City mayors and councilors, on the other hand, are obligated to uphold certain ethical standards. If an elected official was paid by a private company to advocate for development, or profited directly from a development while making decisions favourable to the developers, those would be gross violations of the public trust, and definitely issues for public debate. I hope you can appreciate the distinction I am making between my private life and that of a public figure.

I’ve noticed that petty name-calling and smear campaigns often take the place of real discourse in local politics. Unfortunately, these tactics distract decision-makers from the important questions, such as: How can we protect Langford’s unique natural environment? And how can Langford residents have more input into planning and development decisions? Your clients face a constituency that is deeply divided on these and other crucial issues. I would suggest that leadership and integrity are called for, rather than divisive personal attacks.

When people call me names or spread lies about me, it does nothing to address the environmental and public process concerns. It only makes them look like bullies. In your position, you may have the opportunity to guide Langford toward building cooperation and consensus on public input and land-use decisions. That choice is certainly theirs to make.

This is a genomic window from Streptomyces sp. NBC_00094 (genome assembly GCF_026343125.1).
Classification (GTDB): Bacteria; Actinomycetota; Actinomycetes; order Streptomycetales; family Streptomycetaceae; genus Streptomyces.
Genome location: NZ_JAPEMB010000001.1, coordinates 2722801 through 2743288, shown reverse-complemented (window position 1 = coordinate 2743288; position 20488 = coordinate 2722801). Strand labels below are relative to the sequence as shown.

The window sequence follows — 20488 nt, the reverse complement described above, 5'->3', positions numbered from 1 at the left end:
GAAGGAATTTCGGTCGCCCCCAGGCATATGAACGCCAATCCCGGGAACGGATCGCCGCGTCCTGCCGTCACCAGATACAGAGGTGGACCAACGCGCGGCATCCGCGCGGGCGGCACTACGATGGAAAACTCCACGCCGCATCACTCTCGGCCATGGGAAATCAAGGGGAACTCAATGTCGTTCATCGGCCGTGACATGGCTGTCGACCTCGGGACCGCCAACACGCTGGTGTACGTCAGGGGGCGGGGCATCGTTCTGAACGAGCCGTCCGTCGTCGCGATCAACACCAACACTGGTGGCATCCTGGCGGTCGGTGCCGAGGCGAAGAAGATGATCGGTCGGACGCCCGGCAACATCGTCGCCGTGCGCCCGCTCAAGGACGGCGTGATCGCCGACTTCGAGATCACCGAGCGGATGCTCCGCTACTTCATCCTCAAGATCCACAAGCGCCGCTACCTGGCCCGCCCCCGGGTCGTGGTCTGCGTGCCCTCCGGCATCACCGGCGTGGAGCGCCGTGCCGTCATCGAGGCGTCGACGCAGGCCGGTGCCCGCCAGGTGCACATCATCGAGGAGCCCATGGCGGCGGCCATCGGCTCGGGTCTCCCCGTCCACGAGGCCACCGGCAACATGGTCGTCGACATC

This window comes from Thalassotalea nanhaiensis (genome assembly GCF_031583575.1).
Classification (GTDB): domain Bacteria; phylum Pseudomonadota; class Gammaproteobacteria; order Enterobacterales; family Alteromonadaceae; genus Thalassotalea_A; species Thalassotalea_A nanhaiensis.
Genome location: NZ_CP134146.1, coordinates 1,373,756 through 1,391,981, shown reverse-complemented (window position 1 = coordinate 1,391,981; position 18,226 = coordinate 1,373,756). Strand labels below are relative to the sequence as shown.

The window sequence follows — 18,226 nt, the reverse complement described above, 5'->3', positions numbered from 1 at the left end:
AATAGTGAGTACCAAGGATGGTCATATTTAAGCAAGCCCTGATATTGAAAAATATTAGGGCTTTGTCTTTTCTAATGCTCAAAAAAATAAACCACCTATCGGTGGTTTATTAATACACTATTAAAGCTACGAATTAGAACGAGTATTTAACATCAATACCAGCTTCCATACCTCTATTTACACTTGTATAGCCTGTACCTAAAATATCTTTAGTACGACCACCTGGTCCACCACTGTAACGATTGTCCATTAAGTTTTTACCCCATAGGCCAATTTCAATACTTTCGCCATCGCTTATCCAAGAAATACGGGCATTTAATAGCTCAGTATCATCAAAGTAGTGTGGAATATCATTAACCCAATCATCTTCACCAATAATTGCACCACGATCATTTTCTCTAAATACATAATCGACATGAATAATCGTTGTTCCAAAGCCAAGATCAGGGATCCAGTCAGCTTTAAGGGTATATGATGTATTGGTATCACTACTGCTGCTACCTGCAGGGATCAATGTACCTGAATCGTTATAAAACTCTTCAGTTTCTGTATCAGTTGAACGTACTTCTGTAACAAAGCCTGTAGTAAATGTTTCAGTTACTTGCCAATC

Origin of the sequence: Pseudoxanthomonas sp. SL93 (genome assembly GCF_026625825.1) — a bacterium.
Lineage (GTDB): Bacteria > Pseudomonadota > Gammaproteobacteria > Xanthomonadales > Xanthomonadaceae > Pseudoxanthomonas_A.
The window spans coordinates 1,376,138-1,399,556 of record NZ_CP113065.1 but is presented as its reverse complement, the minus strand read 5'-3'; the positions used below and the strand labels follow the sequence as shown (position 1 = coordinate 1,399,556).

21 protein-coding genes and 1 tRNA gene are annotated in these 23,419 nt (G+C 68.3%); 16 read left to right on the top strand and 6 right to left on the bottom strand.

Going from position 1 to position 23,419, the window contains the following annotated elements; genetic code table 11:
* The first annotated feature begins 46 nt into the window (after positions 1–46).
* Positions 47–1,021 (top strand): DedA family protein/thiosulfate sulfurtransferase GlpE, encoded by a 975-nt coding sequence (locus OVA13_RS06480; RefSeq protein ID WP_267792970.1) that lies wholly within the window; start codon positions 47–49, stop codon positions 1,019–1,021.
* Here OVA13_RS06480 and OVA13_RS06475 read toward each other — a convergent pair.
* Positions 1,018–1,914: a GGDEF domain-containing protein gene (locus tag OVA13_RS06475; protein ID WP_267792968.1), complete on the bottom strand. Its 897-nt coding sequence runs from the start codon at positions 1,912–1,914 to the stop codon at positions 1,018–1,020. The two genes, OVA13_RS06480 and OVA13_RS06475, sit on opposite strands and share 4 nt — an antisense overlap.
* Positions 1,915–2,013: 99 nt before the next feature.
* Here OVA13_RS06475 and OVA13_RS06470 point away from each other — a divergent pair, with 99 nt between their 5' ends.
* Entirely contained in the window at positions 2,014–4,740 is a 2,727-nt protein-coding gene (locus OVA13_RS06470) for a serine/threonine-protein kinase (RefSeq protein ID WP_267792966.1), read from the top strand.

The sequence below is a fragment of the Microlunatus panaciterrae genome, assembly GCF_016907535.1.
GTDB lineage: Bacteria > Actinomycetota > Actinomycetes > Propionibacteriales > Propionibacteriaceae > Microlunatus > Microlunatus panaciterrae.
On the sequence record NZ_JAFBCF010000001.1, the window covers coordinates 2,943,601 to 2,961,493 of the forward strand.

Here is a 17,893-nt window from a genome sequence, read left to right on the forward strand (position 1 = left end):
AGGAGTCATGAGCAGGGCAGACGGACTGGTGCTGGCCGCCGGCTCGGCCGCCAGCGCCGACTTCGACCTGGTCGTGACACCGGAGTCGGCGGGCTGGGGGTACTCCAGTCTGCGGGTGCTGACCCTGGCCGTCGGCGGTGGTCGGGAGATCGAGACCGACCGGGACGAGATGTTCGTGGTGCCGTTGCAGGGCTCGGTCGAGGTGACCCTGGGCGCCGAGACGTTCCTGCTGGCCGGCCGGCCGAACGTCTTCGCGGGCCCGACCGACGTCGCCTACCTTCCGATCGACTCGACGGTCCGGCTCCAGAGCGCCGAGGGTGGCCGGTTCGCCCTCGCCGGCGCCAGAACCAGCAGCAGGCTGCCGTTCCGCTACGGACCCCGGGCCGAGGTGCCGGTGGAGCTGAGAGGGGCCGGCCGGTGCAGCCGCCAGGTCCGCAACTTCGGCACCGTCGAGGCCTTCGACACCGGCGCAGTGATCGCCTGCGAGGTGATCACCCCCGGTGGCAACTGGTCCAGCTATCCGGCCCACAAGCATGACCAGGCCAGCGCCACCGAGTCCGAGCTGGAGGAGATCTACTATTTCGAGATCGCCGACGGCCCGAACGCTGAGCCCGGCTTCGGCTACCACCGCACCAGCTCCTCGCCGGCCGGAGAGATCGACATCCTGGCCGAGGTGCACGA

I welcome your response, and wish you all the best in your endeavours.

Sincerely yours,

Zoe Blunt

————————————————–

Comments:

Even if I was funneling money directly from Greenpeace and the Rockefellers, this presents no ethical conflict

Actually, that’s wrong. I’d have to resign as leader of the anarchists.

ZoeBlunt @ 01/23/09 02:01:19
——————————————-

Deirdre is quick to assure me she meant no disrespect, but she still doesn’t get the joke. She writes: “As a public relations professional, I am very proud of the profession as I believe we have a role to ensure all voices are heard and that we foster two way communications, consultation and understanding.” I wonder how much Langford is paying her?